Although H. erectus has not been found in Europe, this form is wide spread over Asia, and the middle East. It was with H. erectus that a “humanness” began to manifest itself. These forms began making sophisticated stone tools requiring multiple impacts with a hammer stone, and they learned how to use fire. They also learned how to hunt and kill animals larger than themselves, in other words, they began to manipulate their environment with planning and cooperation. Although they possessed several advanced characteristics, they still had a small spinal cord, and a conical rib cage, both throwbacks to their australopithecine ancestors. Also, these humans, apparently knew nothing of art or carving, and seemed to have not developed a need for religion. Their life appears to have been ritualistic and utilitarian. However, the break through in the use of fire, cannot be overstated. Not only does it provide heat, but also light and smoke, and finally a way to soften up the toughest meats. All of these issues double in importance when the impact of these benefits is understood as a major step toward developing family life, and perhaps cooperative group living in something other than temporary shelters.

H. erectus remained the dominant hominid all across a broadening range for more than a million years, not losing dominance until about 4-500,000 years ago when our species, H. sapiens first came on the scene. The how and where of this occurrence is unresolved at this time. Some believe this more modern form also started in Africa (the earliest forms are found there) and spread to the rest of the world, others seem to feel this form evolved in several locations. The first European of this species is called H. sapiens neanderthalensis. H. sapiens neaderthalensis did develop a sense of religion and a brain size approaching modern humans, about 1400 cc. Molecular biologists using mitochondrial DNA felt they could mathematically predict the origin of the H. sapiens species if they could compare this extra nuclear DNA molecule, whose rate of change could be calculated by using the genetic banks from the women of many different living human populations. This work was done by biochemist Allan Wilson, and his student, Rebecca Cann at Berkley. Ms. Cann in 1993 concluded that they could trace back the ancestry of all modern humans to a single African female that lived 200,000 years ago. This ancestor has since been dubbed “Mitochondrial Eve”.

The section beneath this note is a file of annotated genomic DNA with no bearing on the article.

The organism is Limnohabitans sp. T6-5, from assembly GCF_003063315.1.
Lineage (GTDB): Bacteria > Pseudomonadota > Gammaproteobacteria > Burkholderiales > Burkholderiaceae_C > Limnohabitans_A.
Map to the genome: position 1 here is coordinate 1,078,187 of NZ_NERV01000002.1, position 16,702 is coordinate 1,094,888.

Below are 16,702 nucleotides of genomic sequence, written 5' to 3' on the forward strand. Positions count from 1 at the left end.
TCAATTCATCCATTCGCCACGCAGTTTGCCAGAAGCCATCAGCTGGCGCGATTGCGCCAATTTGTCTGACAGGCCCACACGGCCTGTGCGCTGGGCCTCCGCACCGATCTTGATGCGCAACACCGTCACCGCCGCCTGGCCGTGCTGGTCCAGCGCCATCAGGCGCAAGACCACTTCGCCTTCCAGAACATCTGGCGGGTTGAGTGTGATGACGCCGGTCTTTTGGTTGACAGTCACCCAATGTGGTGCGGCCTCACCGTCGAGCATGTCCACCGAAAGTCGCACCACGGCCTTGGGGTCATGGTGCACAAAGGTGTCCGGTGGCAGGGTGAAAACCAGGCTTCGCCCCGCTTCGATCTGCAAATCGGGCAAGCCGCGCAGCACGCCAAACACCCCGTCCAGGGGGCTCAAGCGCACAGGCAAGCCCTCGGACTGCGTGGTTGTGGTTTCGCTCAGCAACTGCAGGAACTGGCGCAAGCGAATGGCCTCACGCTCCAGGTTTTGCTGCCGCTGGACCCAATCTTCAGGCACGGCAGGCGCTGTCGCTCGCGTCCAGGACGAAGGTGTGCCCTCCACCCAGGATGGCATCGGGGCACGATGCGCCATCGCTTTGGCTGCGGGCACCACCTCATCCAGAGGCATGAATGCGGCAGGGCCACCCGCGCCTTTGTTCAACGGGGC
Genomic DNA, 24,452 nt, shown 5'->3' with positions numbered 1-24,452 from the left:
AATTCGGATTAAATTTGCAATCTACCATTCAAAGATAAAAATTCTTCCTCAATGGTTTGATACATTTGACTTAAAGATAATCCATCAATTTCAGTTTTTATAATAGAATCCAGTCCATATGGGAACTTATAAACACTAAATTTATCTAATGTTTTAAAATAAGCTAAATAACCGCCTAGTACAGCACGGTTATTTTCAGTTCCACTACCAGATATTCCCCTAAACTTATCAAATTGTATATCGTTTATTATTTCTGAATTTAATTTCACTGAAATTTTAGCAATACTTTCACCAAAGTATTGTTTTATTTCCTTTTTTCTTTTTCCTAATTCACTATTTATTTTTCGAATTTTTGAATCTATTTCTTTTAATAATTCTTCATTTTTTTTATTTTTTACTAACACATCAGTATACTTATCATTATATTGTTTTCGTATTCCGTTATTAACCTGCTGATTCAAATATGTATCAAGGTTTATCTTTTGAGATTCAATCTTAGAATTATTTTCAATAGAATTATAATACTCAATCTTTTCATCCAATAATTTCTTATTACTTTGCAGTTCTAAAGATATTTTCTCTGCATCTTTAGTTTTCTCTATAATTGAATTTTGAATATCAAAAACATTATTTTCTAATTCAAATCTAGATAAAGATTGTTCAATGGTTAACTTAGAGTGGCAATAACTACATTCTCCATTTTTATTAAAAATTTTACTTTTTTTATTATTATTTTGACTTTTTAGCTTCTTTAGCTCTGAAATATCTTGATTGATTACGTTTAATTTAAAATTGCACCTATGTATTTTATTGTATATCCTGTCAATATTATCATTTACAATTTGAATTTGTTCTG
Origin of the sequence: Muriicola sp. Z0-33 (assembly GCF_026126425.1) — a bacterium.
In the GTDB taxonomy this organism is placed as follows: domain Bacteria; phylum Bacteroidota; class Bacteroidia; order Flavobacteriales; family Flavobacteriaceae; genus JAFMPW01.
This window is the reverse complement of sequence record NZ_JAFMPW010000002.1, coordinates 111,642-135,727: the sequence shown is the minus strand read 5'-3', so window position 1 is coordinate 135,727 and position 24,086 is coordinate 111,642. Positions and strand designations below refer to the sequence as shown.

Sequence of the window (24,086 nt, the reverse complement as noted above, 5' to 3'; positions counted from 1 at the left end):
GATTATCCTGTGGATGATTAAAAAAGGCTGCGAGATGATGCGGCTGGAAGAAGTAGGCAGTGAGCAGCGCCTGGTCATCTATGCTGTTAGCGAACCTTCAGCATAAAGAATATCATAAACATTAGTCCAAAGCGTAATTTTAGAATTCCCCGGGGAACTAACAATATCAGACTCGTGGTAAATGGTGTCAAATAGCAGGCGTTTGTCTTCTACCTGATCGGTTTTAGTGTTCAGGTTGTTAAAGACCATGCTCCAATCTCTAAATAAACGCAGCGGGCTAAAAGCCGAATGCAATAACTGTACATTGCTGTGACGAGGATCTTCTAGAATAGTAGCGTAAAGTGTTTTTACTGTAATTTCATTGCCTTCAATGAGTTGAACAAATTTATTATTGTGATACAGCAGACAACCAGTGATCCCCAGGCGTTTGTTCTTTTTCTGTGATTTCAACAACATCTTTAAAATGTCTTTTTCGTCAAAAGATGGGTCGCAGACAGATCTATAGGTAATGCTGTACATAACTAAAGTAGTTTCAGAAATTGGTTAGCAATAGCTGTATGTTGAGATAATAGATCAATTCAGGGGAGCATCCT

It is now known that the modern H. sapiens sapiens our version, first appeared at least 100,000 years ago. In this case the oldest known specimens come from caves in the Middle East, and in fact, alternating strata at several sites in the general area, indicate that Neanderthals and modern humans both inhabited the area, but not at the same time. The most recent Neanderthal forms that come from these caves have been dated at 40,000 years old, and from that point on only modern human remains are found. In Europe, the Neanderthal lineage continued until about 32,000 years ago, and modern forms have been dated from about 35,000 years, but some suggest that modern humans were living in Europe at least by 50,000 B.P.